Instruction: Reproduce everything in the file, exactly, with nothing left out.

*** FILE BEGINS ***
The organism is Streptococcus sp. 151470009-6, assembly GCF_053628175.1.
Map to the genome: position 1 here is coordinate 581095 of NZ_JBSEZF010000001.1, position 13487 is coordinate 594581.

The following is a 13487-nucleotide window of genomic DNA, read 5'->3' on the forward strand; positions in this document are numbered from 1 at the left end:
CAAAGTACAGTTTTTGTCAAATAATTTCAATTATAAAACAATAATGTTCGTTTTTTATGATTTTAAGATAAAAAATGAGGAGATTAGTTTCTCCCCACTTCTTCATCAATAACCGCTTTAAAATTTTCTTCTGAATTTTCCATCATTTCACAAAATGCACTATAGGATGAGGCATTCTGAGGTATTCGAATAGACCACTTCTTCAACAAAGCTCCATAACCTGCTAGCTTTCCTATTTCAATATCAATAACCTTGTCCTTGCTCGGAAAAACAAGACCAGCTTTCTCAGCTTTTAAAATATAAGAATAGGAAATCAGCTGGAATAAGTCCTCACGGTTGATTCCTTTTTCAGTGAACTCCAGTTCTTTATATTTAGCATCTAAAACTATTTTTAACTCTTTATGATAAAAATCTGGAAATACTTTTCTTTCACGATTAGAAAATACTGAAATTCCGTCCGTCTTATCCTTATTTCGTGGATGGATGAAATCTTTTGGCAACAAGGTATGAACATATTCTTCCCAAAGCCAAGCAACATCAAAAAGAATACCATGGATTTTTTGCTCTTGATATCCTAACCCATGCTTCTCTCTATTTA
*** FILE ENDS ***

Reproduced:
The organism is Streptococcus sp. 151470009-6, assembly GCF_053628175.1.
Map to the genome: position 1 here is coordinate 581095 of NZ_JBSEZF010000001.1, position 13487 is coordinate 594581.

The following is a 13487-nucleotide window of genomic DNA, read 5'->3' on the forward strand; positions in this document are numbered from 1 at the left end:
CAAAGTACAGTTTTTGTCAAATAATTTCAATTATAAAACAATAATGTTCGTTTTTTATGATTTTAAGATAAAAAATGAGGAGATTAGTTTCTCCCCACTTCTTCATCAATAACCGCTTTAAAATTTTCTTCTGAATTTTCCATCATTTCACAAAATGCACTATAGGATGAGGCATTCTGAGGTATTCGAATAGACCACTTCTTCAACAAAGCTCCATAACCTGCTAGCTTTCCTATTTCAATATCAATAACCTTGTCCTTGCTCGGAAAAACAAGACCAGCTTTCTCAGCTTTTAAAATATAAGAATAGGAAATCAGCTGGAATAAGTCCTCACGGTTGATTCCTTTTTCAGTGAACTCCAGTTCTTTATATTTAGCATCTAAAACTATTTTTAACTCTTTATGATAAAAATCTGGAAATACTTTTCTTTCACGATTAGAAAATACTGAAATTCCGTCCGTCTTATCCTTATTTCGTGGATGGATGAAATCTTTTGGCAACAAGGTATGAACATATTCTTCCCAAAGCCAAGCAACATCAAAAAGAATACCATGGATTTTTTGCTCTTGATATCCTAACCCATGCTTCTCTCTATTTA